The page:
How Cupping Works
Cupping is a practical way to drain fluids and toxins from various areas of the body, break up adhesions and lift and pull connective tissue, increase blood flow to stagnant muscle tissue and sooth the nervous system. Cupping is done by creating negative pressure inside a small one-to two-inch cup (approximately). When the cup is placed on the skin with suction, it pulls the skin up into the cup, and the negative pressure produces its therapeutic results. Practitioners may use a pump or a flame heat to create the suction.
The History of Cupping
Cupping has a long history and was first practiced in China and then in Egypt. From Egypt, cupping was introduced to the Greeks and eventually Europe, and was even used in America in the late 1800s. In fact, breast cupping for lactation dysfunctions has evolved into the breast pump we are familiar with today. There is an age-old tradition of using cupping to improve the physical condition.
Surprising Uses of Cupping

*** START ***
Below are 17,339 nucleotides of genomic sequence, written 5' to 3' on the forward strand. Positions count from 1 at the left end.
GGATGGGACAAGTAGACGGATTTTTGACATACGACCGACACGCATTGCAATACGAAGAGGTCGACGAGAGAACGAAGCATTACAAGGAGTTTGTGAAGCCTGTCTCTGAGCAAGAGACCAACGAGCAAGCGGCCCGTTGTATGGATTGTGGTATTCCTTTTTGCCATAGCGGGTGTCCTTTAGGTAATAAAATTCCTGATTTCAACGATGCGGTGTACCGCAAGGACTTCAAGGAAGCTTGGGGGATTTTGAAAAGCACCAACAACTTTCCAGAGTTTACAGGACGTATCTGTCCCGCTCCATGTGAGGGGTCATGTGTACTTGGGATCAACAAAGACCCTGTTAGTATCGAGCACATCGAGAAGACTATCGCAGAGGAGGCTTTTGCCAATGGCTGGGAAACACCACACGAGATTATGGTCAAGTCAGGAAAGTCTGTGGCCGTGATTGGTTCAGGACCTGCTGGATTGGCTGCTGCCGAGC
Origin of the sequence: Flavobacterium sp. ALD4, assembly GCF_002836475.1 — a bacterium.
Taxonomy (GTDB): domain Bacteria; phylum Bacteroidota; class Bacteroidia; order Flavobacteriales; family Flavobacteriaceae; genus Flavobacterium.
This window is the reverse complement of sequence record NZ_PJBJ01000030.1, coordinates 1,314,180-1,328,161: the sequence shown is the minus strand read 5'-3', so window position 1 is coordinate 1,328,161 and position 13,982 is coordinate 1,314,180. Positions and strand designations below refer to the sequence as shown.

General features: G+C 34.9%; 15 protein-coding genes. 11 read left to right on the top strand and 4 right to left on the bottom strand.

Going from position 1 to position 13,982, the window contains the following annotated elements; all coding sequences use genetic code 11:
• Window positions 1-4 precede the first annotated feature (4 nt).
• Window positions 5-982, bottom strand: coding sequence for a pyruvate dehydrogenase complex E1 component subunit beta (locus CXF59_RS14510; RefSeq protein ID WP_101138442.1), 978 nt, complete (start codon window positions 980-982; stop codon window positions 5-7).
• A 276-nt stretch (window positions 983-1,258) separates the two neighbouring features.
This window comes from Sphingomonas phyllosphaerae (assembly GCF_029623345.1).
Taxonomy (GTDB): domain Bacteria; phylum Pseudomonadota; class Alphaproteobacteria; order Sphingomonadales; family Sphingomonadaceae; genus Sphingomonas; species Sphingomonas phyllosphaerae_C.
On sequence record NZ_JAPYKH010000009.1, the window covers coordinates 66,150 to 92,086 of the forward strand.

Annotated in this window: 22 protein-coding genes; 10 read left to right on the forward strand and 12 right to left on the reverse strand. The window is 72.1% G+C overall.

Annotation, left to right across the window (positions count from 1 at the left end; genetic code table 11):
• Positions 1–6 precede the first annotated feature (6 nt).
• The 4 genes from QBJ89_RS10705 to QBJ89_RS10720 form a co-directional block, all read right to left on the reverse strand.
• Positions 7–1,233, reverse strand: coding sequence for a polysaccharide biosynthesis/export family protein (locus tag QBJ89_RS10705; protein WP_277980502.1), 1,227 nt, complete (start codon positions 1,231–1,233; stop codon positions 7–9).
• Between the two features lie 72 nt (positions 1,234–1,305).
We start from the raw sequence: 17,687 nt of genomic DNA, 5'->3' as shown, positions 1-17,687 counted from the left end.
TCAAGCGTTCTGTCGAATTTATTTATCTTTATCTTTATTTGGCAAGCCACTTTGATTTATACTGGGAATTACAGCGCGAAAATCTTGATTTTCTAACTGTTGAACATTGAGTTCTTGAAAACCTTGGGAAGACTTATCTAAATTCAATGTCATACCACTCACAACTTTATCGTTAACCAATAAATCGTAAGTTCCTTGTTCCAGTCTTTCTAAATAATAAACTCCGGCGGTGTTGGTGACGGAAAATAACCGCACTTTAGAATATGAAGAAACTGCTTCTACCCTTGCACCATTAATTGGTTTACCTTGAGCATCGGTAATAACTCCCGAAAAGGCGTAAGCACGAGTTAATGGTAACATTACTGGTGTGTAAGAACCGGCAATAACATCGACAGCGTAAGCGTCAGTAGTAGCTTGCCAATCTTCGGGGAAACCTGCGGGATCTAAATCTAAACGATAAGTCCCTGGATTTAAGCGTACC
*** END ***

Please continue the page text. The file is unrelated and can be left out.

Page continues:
Cupping can be used for fibromyalgia patients, to reduce post-injury scar tissue, for chronic pain and post-surgery adhesions. Cupping is commonly used for bronchitis and asthma. In fact, in the late 1800s and early 1900s, cupping was done regularly in households across the country to treat these conditions, as well as for chest colds and flu.
Furthermore, cupping is used regularly in traditional Chinese medicine for digestive conditions and diarrhea, shoulder pain and frozen shoulder, headaches and migraines, infertility and menstruation problems, colds, acne, insomnia and soft tissue injuries.
Styles of Cupping:
There are two styles of cupping: moving and stationary. To perform moving cupping, oil must be applied to the skin before the cup is placed in order to allow for the cup to slide. Once the cup is placed, the practitioner will glide the cup up or down along the muscle pathway, breaking up adhesions and lengthening tissue by “pulling” it up and along. Stationary cups can be left on the body from 5 – 15 minutes. The stationary cups allow congestion and stagnation to break up and drain through the skin.
Both stationary and moving cupping are an excellent method of draining inflammation from the body by bringing it to the surface so that it can dissipate more readily.
NOTE: Cupping is relatively safe, if done by a trained practitioner, but it may leave dark circles on the surface of the skin as seen on the Olympic athletes in the competitions and even on the red carpet runway on the backs of celebrities. While harmless, these marks can appear quite disturbing. They may take as long a week to clear up